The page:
Where The Renergy Came From

The ability to tap your training partner at will is something every one of us can appreciate. My brothers were always my main training partners at home on the living room carpet and at the academy on the mat, and I can no longer tap them at will. Let me tell you why…

When I was 18, I would tap the 16-year-old Rener every chance I got, this meant I was submitting him at least 6-10 times per day.

One year later that number dropped 2-4 submissions per day, and another year after that, he turned 18.

Imagine being caught in the same 6 submissions thousands of times. Although that would make the average person feel like jiu-jitsu is not for them, that’s not what happened with Rener. Every time I caught a submission, he would take that experience, digest it, and recycle the information into the next day of training. Most of the time he did not take enough from the experience to defend against the same submission the next day. Mainly because  I had strength, speed and age over him. Fortunately for Rener, he continued to add to his understanding of the submissions and he trusted that in time he would have the experience, timing and knowledge to stop whatever submission I delivered.

If you’re going to catch your little brother, or less knowledgable training partner, in 2,000 submissions, the question you have to ask yourself is: Do you want to spread those 2,000 submissions over 10 years or over 2 years?

I’m sure it would be nice to tap your training partner out over the next 10 years.

On the flip side, we also need to consider the idea that the sooner your training partner can stop your attacks the sooner they will start to attacking you. The more people you have that can survive your offense and threaten you, the better. Although I miss the days when I could catch Rener at will, the threat he imposes each time we roll is unlike anyone else in the world and that is priceless.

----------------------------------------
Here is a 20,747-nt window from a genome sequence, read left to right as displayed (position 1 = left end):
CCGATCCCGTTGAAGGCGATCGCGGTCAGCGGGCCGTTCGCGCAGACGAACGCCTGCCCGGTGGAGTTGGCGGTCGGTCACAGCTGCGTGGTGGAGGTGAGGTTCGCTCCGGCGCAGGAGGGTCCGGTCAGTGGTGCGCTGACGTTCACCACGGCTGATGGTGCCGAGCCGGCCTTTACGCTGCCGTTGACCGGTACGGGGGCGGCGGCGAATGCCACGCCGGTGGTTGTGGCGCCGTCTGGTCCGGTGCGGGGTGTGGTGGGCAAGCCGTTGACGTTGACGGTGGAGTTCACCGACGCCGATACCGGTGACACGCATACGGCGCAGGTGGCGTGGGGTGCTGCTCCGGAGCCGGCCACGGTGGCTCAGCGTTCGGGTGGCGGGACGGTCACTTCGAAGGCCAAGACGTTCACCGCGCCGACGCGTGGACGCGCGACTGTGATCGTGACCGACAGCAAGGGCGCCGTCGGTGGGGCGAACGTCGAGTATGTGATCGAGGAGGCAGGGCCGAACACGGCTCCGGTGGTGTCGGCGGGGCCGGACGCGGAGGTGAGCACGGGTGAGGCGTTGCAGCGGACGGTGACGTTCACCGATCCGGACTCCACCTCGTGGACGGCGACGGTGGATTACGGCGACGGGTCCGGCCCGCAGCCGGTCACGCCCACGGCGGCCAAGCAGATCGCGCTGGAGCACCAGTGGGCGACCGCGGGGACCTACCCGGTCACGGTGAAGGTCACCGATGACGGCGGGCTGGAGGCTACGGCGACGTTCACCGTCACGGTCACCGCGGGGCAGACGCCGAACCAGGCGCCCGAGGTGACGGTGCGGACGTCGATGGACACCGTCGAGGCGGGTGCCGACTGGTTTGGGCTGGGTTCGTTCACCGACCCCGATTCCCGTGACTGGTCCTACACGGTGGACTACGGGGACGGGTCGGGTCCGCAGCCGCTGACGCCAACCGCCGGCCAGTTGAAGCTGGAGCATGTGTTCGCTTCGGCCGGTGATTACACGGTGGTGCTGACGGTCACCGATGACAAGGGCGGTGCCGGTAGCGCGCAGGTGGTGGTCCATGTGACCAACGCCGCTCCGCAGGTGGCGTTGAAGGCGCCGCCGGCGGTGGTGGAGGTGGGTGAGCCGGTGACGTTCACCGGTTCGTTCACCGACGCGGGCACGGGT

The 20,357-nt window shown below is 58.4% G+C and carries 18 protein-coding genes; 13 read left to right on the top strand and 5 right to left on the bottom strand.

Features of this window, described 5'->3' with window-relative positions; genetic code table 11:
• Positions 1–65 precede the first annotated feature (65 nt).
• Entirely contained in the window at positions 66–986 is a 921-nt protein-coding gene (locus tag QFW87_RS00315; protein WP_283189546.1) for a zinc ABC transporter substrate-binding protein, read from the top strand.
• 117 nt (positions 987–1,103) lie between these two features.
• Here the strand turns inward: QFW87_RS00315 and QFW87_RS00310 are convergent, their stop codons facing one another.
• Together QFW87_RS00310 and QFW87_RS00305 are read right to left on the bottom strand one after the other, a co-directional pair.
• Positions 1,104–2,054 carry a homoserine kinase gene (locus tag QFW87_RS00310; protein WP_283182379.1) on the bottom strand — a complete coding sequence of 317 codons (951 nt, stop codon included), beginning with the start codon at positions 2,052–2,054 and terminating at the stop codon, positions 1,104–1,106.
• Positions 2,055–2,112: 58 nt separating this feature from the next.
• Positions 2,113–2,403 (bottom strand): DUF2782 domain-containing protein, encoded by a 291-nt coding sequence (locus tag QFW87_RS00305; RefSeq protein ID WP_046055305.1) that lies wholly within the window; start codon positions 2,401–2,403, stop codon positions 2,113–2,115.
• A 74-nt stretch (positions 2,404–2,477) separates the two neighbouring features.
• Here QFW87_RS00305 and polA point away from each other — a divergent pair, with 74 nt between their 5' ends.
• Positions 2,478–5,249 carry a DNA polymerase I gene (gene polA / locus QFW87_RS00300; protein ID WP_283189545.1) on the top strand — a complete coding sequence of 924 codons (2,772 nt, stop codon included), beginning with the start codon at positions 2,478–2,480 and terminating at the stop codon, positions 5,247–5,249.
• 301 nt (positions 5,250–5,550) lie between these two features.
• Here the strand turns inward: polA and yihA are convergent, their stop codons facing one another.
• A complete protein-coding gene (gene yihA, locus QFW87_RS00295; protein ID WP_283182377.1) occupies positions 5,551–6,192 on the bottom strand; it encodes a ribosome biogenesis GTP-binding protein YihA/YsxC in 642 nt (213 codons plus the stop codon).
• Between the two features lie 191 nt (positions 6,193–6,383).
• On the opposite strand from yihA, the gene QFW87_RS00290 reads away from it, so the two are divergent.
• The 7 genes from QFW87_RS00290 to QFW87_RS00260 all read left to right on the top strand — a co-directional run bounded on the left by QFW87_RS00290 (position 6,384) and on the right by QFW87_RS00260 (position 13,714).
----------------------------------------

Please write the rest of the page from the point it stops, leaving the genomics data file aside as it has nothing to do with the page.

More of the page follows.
My advice would be that you tap your less knowledgable training partners 2 to 3 times per day at most, let them tap you also. This way you are not demoralizing them too much and you are not giving away too much of your game. At the same time you are showing them what to watch out for, and before you know it, you’ll have your very own Rener there to threaten your life and sharpen your defensive sword every chance he gets plus forcing you to perfect more attacks!

You’re  welcome Rener :)

Ryron

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About KeepItPlayful

I keep it playful for a living.
Aside | This entry was posted in KeepItPlayful, Technique, Training Tips, Uncategorized. Bookmark the permalink.

15 Responses to Where The Renergy Came From

  1. You always have a fresh perspective, and offer great insight. Thanks for writing.

  2. jjudd88 says:

    Thanks Ryron. Going to share this with my training partners.

  3. wclouie says:

    There is so much truth here, Thanks for such a philosophical approach to Jiu Jitsu, it just exemplifies the art that much more! Also, do you still have Keep it Playful Patches? Would love several to represent such a down-to-earth philosophy. Thanks!

  4. Lazo says:

    I wish to have my two boys (3 & 1) grow up like you and Rener! Oss!

  5. dpwtheitguy says:

    Great stuff! Been #keepingitplaying since last year in Vegas. #Keepitplayful is the reason I am still doing martial arts. I was on the verge of quitting until Ryron lectured. I reestablished myself at the gym, everyone knows I don’t care about belts, don’t agro for a tap, and I laugh off losses.

    #Keepitplayful is the BEST tool I have to keep my ego in check.

  6. Herb Chao says:

    Awesome article Ryron, thx for sharing!

  7. Wes says:

    Thanks. This was good food for thought. I’m a white belt who has become relatively skillful over the past few months of training (great teachers!). I’ve become very effective at submitting my same-level training partners and avoiding their submissions, but I realized after reading your post that this isn’t necessarily advantageous or profitable for either of us over the long term.

  8. Duncan Sutherland says:

    I will keep this in mind. Thank you Ryron!

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